Countries that use capital punishment for drug offenses like the Philippines and Indonesia do not see a decrease in crime. Rodrigo Duterte rose to the presidency in the Philipines on a promise of ending the country’s massive drug problem. Since then, over 5,000 judicial and extra-judicial executions took place. Duterte himself admitted that this tough stance on drugs had done nothing to solve the country’s drug problem.
7. Children get sentenced to death row.
Up until 2005, the United States could execute children under 18 years old. The Supreme Court deemed it cruel and unusual punishment in Roper v. Simmons. Between 1976 and 2005, the United States executed twenty-two people who were under the age of 18 when they committed the crime. It isn’t right to pass a punishment as harsh as capital punishment on someone who’s brain won’t be fully developed for years.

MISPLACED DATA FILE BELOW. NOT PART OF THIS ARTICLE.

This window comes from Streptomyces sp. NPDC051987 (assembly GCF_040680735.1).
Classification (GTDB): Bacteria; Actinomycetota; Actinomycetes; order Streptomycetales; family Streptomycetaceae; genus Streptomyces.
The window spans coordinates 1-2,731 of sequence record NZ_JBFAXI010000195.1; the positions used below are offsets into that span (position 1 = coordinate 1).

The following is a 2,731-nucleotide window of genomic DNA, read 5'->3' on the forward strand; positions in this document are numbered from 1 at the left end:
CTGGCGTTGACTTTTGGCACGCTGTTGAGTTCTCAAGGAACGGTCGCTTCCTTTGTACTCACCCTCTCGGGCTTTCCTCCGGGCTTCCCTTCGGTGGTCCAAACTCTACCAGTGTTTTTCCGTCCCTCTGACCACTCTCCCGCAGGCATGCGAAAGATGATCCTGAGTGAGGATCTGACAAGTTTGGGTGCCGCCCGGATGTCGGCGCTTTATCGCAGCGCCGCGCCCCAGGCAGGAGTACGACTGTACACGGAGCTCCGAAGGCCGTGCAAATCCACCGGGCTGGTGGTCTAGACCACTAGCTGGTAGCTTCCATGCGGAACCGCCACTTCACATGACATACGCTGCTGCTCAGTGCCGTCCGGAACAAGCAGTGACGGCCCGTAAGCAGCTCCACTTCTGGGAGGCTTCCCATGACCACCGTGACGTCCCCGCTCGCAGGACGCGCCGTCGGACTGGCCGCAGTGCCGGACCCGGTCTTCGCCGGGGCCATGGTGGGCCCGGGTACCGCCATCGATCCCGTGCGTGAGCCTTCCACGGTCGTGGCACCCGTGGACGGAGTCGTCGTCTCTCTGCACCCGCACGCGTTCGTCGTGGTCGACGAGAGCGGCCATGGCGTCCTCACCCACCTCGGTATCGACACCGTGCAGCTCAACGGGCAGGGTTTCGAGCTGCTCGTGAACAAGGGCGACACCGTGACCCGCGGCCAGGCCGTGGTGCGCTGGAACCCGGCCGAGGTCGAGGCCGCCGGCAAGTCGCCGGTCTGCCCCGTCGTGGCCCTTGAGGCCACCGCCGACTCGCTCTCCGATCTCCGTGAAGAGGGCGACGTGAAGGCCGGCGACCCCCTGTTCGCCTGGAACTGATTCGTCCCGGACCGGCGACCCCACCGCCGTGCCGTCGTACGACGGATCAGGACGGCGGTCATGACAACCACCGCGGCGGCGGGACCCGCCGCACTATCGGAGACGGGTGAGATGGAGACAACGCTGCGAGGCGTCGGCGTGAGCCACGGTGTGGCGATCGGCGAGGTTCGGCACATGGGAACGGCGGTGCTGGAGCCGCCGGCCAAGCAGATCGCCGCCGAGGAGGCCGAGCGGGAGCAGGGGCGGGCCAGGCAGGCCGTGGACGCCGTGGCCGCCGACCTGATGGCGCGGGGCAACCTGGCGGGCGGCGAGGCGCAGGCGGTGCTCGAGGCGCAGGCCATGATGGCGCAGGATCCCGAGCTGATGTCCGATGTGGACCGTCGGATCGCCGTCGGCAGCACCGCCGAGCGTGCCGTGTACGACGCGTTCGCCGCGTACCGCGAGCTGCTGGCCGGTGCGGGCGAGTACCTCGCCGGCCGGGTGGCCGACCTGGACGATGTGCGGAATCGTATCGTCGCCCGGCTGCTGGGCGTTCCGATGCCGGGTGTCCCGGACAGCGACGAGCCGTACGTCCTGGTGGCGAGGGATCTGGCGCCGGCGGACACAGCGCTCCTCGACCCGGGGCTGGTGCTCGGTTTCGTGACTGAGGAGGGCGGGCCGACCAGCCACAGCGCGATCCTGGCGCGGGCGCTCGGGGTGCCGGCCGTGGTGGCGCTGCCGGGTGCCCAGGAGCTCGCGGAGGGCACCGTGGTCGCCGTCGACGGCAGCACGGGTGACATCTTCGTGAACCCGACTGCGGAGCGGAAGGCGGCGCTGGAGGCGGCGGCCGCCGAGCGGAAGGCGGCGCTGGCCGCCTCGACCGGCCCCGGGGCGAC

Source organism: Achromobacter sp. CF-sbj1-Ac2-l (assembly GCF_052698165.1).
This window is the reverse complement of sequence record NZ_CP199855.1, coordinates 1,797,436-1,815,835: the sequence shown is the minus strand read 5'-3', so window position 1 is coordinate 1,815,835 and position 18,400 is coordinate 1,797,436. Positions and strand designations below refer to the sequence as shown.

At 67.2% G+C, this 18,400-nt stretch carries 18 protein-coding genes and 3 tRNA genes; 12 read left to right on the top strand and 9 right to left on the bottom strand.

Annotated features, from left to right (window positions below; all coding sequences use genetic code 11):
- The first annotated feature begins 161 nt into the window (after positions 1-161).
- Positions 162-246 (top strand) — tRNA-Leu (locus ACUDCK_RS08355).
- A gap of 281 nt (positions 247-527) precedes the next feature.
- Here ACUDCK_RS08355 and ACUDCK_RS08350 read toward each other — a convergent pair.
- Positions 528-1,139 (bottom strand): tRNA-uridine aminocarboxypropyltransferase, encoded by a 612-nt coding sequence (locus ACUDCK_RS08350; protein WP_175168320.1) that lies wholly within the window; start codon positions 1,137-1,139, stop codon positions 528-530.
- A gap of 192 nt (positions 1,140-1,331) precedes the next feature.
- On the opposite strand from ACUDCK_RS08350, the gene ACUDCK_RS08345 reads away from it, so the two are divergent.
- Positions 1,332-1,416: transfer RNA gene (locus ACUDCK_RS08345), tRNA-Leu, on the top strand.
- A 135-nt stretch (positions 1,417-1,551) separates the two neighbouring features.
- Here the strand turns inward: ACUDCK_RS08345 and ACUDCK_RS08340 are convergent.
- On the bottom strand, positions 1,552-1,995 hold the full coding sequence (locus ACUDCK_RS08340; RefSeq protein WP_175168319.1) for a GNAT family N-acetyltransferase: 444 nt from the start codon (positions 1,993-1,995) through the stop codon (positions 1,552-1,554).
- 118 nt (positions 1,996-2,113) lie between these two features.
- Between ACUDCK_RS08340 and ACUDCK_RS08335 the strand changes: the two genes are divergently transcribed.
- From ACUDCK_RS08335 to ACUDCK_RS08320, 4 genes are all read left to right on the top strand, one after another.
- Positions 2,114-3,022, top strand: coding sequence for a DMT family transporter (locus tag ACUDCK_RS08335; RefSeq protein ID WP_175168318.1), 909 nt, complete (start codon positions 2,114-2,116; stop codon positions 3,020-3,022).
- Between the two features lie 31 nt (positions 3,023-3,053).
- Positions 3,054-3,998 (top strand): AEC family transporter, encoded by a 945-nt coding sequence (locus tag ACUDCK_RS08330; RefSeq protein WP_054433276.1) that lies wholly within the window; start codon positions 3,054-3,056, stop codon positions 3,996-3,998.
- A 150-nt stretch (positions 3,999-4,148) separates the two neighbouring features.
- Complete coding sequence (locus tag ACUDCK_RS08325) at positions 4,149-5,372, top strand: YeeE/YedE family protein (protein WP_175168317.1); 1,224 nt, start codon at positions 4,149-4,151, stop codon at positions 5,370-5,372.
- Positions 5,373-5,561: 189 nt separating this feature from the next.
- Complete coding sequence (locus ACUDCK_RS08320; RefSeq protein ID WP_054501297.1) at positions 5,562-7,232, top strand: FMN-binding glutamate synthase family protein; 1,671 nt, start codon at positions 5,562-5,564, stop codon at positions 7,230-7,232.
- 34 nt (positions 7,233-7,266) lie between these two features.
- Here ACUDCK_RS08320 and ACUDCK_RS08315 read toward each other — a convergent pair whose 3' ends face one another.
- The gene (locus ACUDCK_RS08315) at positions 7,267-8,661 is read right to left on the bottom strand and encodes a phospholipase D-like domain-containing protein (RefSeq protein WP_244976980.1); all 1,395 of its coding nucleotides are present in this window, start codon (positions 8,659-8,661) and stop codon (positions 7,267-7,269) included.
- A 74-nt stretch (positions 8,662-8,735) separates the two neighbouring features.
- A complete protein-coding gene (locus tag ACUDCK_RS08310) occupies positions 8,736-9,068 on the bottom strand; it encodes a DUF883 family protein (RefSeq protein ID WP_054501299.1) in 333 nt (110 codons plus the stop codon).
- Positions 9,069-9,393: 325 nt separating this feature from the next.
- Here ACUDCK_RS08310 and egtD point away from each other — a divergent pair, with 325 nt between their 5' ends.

8. There’s no possibility of redemption or rehabilitation.
Some criminals are unrepentant psychopaths who will kill again no matter what you do. People like John Wayne Gacy or Samuel Little could never get better. Some people have the desire and will to get better and make amends. Stanley Williams founded the Crips and murdered at least four people during that period. In prison, he wrote children’s books and was an anti-gang activist that changed thousands of people’s lives. Executing prevented him from spreading more good in the world.
9. It is anti-poor and discriminatory